Grandparent Custody Rights in Pennsylvania
Call Family Attorney Heidi Noll for help with your grandparent’s custodial rights.
You’re the type of grandparent that never misses your grandchildren’s football games. You cherish the holidays as your favorite time of the year. You look forward to watching your grandchildren blow out their birthday candles. Most of all, you look forward to watching them grow up. If you’re a grandparent who is worried about how divorce will affect the relationship between you and your grandchild, we can help you understand grandparent’s rights in Pennsylvania. You can still be an important part of your grandchildren’s lives.
How to file for either Partial Physical Custody or Supervised Physical Custody?
Grandparents can file a petition and must establish standing in order for the court to grant partial or supervised physical custody. Standing can be based on the following:
- The parent of the grandchild passes away.
- If the parents have been separated for six or more months, or are divorced. (In situations of divorce, the grandparents must be able to prove that they had a substantial amount of contact with the child prior to divorce.)
- It’s in the child’s best interest.
What about Adoption?
Adoption terminates the right to supervised or physical custody unless the child is adopted by a stepparent, grandparent, or great grandparent. Great grandparents and grandparents have equal rights to custody.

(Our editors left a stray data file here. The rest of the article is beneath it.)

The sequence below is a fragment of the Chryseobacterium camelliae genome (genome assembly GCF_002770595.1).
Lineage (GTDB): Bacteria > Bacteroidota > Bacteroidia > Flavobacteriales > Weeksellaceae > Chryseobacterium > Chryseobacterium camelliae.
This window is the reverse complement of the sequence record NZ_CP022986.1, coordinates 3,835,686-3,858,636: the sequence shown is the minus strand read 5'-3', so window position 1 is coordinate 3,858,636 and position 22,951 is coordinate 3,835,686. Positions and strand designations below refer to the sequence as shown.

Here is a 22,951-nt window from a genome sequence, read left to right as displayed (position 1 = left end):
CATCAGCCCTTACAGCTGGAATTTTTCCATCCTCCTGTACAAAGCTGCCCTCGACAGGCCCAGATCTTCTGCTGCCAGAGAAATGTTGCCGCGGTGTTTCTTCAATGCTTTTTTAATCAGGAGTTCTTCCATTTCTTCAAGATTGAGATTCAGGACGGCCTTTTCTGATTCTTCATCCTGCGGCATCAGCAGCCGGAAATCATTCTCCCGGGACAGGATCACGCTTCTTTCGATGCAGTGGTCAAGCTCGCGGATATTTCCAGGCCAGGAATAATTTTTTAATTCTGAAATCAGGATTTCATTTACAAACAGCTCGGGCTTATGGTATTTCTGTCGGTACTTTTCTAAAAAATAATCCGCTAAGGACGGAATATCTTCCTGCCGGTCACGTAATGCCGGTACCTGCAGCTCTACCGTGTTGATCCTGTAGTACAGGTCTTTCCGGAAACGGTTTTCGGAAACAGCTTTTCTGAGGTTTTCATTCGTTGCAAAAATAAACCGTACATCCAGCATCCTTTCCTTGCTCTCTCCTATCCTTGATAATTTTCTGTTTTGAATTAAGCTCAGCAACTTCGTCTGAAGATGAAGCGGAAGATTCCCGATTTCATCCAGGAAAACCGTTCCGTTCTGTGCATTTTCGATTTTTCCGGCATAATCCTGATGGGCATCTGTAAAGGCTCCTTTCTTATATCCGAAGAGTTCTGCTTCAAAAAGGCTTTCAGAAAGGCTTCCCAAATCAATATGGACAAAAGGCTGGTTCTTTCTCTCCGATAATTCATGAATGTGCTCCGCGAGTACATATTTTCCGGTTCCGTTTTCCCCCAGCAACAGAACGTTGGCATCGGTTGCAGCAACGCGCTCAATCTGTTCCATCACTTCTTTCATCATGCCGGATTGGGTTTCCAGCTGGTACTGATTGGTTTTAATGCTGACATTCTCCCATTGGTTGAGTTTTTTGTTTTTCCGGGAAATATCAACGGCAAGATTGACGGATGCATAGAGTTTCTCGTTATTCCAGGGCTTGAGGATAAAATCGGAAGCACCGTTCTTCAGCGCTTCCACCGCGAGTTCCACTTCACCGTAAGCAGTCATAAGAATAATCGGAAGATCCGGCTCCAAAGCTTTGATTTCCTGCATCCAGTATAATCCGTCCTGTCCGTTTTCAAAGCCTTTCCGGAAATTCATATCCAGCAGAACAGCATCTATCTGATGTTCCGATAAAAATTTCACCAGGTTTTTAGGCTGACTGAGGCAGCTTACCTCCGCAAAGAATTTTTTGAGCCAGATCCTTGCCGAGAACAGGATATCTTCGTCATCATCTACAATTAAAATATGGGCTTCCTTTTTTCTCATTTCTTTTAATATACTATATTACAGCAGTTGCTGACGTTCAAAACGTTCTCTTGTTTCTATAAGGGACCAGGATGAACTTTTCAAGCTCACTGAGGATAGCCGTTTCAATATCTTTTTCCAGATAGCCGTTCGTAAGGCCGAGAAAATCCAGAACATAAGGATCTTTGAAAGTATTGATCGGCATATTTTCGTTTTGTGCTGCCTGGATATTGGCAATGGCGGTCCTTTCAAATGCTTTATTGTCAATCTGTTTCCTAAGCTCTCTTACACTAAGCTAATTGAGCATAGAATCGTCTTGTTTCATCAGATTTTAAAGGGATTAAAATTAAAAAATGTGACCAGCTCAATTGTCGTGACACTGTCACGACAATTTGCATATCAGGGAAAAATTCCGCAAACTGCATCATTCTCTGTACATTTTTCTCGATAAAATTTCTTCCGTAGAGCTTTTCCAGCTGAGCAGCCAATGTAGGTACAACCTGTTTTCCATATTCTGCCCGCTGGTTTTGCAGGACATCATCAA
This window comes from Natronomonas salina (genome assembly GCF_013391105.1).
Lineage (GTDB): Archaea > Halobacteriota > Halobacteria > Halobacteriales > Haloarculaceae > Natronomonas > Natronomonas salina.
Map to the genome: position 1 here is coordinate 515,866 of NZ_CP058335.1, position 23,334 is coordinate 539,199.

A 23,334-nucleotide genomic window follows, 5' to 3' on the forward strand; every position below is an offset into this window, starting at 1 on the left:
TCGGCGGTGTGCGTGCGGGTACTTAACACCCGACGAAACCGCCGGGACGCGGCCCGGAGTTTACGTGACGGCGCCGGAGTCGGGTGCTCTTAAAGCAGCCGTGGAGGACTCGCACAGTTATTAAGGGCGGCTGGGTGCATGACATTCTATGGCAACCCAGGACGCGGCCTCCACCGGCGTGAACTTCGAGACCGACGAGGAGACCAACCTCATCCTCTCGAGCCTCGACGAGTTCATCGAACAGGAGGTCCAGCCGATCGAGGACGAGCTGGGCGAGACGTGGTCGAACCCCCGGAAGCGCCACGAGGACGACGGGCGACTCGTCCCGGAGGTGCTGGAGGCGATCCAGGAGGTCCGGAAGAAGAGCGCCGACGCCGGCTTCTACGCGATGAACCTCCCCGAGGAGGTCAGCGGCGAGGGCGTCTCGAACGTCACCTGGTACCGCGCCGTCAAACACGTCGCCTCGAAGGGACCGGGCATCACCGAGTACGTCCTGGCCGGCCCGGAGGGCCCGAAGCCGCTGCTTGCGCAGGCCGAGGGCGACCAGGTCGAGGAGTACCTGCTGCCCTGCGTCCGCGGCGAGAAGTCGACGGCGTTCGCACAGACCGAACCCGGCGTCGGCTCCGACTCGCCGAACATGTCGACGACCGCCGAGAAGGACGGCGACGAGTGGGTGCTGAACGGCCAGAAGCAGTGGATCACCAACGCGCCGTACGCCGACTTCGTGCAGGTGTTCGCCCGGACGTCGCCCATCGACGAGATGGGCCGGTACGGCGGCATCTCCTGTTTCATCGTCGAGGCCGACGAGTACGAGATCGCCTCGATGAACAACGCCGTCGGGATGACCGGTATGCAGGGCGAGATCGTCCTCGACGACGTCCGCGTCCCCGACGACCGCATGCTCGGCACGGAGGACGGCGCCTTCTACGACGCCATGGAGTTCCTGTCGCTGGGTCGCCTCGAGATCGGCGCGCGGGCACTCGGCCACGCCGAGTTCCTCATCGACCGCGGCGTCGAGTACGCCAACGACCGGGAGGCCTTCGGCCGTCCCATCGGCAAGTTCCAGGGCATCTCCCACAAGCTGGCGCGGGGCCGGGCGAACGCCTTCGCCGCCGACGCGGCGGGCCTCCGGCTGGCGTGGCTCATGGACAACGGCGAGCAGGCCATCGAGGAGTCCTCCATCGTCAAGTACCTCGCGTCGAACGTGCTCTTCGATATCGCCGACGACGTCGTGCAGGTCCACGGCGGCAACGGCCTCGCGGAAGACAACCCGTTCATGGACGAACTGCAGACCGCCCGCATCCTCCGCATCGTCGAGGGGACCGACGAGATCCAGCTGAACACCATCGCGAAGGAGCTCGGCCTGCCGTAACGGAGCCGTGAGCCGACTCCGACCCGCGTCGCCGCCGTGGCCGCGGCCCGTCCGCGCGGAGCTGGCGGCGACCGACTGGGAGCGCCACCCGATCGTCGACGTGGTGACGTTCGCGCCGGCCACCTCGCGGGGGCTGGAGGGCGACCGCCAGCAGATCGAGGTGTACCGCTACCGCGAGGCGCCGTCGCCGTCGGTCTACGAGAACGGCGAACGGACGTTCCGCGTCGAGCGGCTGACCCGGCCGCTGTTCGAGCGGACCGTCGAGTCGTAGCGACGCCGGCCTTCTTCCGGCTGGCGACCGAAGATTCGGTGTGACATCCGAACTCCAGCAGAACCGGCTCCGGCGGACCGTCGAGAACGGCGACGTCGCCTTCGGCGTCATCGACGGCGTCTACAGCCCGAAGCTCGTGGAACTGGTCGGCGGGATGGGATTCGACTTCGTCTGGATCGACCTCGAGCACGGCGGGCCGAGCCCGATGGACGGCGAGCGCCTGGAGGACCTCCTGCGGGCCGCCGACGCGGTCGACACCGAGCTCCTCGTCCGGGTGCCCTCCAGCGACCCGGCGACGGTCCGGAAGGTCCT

When Can Grandparents File for Custody?
- If they are acting in loco parentis, which means the grandparent is acting as the parent.
- Custody was requested by the parent or court order, and the grandparent is willing to assume responsibility of the child.
- The child is claimed as a dependent.
- The child is in risk of abuse.
- The child has lived with the grandparent for 12 consecutive months. (If the child lives with his or her grandmother and/or grandfather and is removed by the parent, the grandparent must file for custody within six months of the removal.)
As of 2011, the court no longer has to consider whether the partial or supervised custody would affect the child-parent relationship.
If you have any questions about grandparent’s rights, or would like to hire an attorney to help exercise your rights as a grandparent, Allentown Family Law is here to help. Contact us at (610) 703-6000 or email us at firstname.lastname@example.org.